Elegant way to clear a struct ?

Discussion in 'C Programming' started by Nils Emil P. Larsen, Jun 29, 2003.

  1. Hello

    I have a pointer to a struct or an array of structs and I know the
    lenght of the struct or array of structs.

    I need a elegant way to clear it with zeroes.

    Is it legal just to do something like

    Mystruct *mystruct; // Mystruct is a typedef

    for (i=0; i < sizeof(Mystruct); i++)
    *(mystruct+i) = 0;

    or do I have to clear each individual members ?

    Thank you
    Nils Emil P. Larsen
    Nils Emil P. Larsen, Jun 29, 2003
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  2. If the struct contains nothing but integer (and character) elements,
    you can just do
    memset(mystruct, 0, array_length * sizeof(Mystruct))
    Otherwise, use
    const Mystruct null_mystruct; /* will be initialized with nulls */
    for (i = 0; i < array_length; i++)
    mystruct = null_mystruct;

    BTW, note that ANSI C (or ISO C89) do not accept '//' comments. Only
    C++ and C99 do.
    Hallvard B Furuseth, Jun 29, 2003
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  3. That looks rather confused to me. Very confused, in fact.

    Given that mystruct points to an array of N Mystruct objects, you can do

    Mystruct blank = {0};

    for(i = 0; i < N; i++)
    mystruct = blank;
    Richard Heathfield, Jun 29, 2003
  4. Sorry, that should be 'static const null_mystruct', unless
    null_mystruct has file scope.
    Hallvard B Furuseth, Jun 29, 2003
  5. Nils Emil P. Larsen

    Kevin Easton Guest

    What basis do you have for that comment? Did you perhaps mean either:

    const Mystruct null_mystruct = { 0 };


    static const Mystruct null_mystruct;


    - Kevin.
    Kevin Easton, Jun 29, 2003
  6. Nils Emil P. Larsen

    Kevin Easton Guest

    What use is an int variable called "null_mystruct" in this context? :)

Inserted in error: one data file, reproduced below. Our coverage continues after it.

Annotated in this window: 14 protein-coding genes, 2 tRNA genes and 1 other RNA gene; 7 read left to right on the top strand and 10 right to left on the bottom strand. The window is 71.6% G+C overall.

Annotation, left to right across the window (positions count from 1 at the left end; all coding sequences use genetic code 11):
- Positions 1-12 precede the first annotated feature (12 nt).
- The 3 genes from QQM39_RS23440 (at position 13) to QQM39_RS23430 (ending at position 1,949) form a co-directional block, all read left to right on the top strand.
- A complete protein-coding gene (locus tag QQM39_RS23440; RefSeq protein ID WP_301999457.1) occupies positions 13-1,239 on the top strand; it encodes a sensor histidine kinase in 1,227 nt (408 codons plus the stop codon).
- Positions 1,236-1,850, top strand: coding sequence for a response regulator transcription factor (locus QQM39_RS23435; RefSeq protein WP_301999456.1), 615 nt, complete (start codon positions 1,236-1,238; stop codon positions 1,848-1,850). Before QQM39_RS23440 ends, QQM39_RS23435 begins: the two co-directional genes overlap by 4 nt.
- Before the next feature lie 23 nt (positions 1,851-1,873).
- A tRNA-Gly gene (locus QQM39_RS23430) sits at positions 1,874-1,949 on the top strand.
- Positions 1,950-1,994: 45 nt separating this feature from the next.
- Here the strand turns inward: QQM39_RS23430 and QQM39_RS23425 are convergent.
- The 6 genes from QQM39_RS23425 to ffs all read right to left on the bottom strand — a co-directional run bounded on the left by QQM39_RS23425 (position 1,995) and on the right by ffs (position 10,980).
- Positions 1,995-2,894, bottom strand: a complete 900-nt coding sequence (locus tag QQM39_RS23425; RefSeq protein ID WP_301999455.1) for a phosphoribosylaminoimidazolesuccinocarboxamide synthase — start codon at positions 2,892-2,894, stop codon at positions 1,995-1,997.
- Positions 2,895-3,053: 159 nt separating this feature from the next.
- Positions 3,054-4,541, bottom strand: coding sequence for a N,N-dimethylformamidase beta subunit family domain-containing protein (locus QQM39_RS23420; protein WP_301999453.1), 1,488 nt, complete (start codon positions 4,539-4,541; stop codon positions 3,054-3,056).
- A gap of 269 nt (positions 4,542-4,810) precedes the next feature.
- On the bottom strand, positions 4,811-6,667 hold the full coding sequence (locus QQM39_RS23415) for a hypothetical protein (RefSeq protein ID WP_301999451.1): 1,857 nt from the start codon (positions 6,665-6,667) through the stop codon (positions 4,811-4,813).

- Kevin.
    Kevin Easton, Jun 29, 2003
  7. 'length'. In fact, you mean 'size'.
    Mystruct *mystruct = malloc (sizeof *mystruct);

    if (mystruct)
    static const Mystruct z = {0};

    *mystruct = z;
    mystruct = 0;

    Assuming 'mystruct' was initialized with an the address of an (allocated)
    bloc of data, none of the two forms is legal.
    Emmanuel Delahaye, Jun 29, 2003
  8. This won't do it, since *(mystruct+i) is mystruct.
    Depending on the types of members a Mystruct has, memset() might do it
    for you.
    Martin Ambuhl, Jun 29, 2003
  9. Nils Emil P. Larsen

    Simon Biber Guest

    When you add i to mystruct you are constructing another
    pointer to Mystruct, which points to the i-th successive
    Mystruct after the one that mystruct actually points to.

    See how confusing it is to have variables and types with
    names differentiated only by case? That's not a good idea.

    So, what does sizeof(Mystruct) have to do with successive
    Mystructs after the one pointed to by mystruct? If you
    wanted to address each *byte* of the structure, you have
    to cast the pointer to (unsigned char *). You would be
    in essence just recreating what is done for you by memset.
    But that is not a portable way to zero out most types.

    This looks to me like a place where C99's compound literals
    would be useful. Example code follows.

    #include <stdlib.h>

    typedef struct {int a; char *p;} Mystruct;

    int main(void)
    Mystruct *foo = malloc(sizeof *foo);
    *foo = (Mystruct){0};

    Mystruct bar[42];
    for(size_t i = 0; i < sizeof bar / sizeof *bar; i++)
    bar = (Mystruct){0};

    return 0;

    This code was tested on GCC 3.2 with command line
    gcc -std=c99 -pedantic -Wall -W -O2 zerostruct.c -o zerostruct
    Simon Biber, Jun 30, 2003
  10. Either drop sizeof char altogether, or replace it with sizeof *st.temp, or
    at least put () around char.
    It will leak the memory you assigned. Solution: free the memory first.

    Richard Heathfield, Jun 30, 2003
  11. That statement should either be at file scope, or it should be
    static const Mystruct null_mystruct;

    This time I got it right, I think:)
    That's fine.
    Oh my gosh. You could, but don't. BTW, it should have been
    *( const Mystruct *) &null_struct;
    since you should not cast away const when you don't need to.
    Hallvard B Furuseth, Jul 1, 2003
  12. Nils Emil P. Larsen

    Kevin Easton Guest

    It was neither static nor file scope (because the next line was a
    statement, which can't appear at file scope).

    - Kevin.
    Kevin Easton, Jul 7, 2003
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